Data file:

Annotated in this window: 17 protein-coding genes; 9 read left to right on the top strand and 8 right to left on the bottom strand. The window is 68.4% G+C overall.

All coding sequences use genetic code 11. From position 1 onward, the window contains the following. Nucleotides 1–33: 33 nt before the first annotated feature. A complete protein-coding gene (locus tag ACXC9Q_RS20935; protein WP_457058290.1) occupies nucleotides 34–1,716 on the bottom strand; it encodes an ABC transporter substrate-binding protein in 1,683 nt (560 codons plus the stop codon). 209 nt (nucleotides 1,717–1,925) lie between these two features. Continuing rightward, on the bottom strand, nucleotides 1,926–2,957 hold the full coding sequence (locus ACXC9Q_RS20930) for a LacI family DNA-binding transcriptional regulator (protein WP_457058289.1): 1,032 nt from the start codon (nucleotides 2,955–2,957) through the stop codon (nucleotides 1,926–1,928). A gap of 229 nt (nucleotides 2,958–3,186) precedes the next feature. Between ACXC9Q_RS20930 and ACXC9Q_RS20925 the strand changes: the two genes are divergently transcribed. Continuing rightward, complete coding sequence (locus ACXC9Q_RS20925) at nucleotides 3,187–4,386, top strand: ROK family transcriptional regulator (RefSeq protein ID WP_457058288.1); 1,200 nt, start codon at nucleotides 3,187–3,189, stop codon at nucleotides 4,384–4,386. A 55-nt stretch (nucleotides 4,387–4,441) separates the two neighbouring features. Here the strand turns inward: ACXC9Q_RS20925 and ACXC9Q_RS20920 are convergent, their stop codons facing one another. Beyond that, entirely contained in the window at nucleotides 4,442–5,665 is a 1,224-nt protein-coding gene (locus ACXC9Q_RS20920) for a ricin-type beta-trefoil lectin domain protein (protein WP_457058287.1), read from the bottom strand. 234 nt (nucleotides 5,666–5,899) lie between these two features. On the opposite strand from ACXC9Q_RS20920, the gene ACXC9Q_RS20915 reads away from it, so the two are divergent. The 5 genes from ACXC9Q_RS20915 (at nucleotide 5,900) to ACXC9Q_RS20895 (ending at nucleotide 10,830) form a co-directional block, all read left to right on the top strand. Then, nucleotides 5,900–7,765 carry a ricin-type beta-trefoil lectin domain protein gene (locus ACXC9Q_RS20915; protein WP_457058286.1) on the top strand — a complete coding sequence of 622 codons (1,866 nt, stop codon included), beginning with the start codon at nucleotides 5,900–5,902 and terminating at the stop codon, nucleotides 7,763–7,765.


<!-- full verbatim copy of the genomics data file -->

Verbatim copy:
Annotated in this window: 17 protein-coding genes; 9 read left to right on the top strand and 8 right to left on the bottom strand. The window is 68.4% G+C overall.

All coding sequences use genetic code 11. From position 1 onward, the window contains the following. Nucleotides 1–33: 33 nt before the first annotated feature. A complete protein-coding gene (locus tag ACXC9Q_RS20935; protein WP_457058290.1) occupies nucleotides 34–1,716 on the bottom strand; it encodes an ABC transporter substrate-binding protein in 1,683 nt (560 codons plus the stop codon). 209 nt (nucleotides 1,717–1,925) lie between these two features. Continuing rightward, on the bottom strand, nucleotides 1,926–2,957 hold the full coding sequence (locus ACXC9Q_RS20930) for a LacI family DNA-binding transcriptional regulator (protein WP_457058289.1): 1,032 nt from the start codon (nucleotides 2,955–2,957) through the stop codon (nucleotides 1,926–1,928). A gap of 229 nt (nucleotides 2,958–3,186) precedes the next feature. Between ACXC9Q_RS20930 and ACXC9Q_RS20925 the strand changes: the two genes are divergently transcribed. Continuing rightward, complete coding sequence (locus ACXC9Q_RS20925) at nucleotides 3,187–4,386, top strand: ROK family transcriptional regulator (RefSeq protein ID WP_457058288.1); 1,200 nt, start codon at nucleotides 3,187–3,189, stop codon at nucleotides 4,384–4,386. A 55-nt stretch (nucleotides 4,387–4,441) separates the two neighbouring features. Here the strand turns inward: ACXC9Q_RS20925 and ACXC9Q_RS20920 are convergent, their stop codons facing one another. Beyond that, entirely contained in the window at nucleotides 4,442–5,665 is a 1,224-nt protein-coding gene (locus ACXC9Q_RS20920) for a ricin-type beta-trefoil lectin domain protein (protein WP_457058287.1), read from the bottom strand. 234 nt (nucleotides 5,666–5,899) lie between these two features. On the opposite strand from ACXC9Q_RS20920, the gene ACXC9Q_RS20915 reads away from it, so the two are divergent. The 5 genes from ACXC9Q_RS20915 (at nucleotide 5,900) to ACXC9Q_RS20895 (ending at nucleotide 10,830) form a co-directional block, all read left to right on the top strand. Then, nucleotides 5,900–7,765 carry a ricin-type beta-trefoil lectin domain protein gene (locus ACXC9Q_RS20915; protein WP_457058286.1) on the top strand — a complete coding sequence of 622 codons (1,866 nt, stop codon included), beginning with the start codon at nucleotides 5,900–5,902 and terminating at the stop codon, nucleotides 7,763–7,765.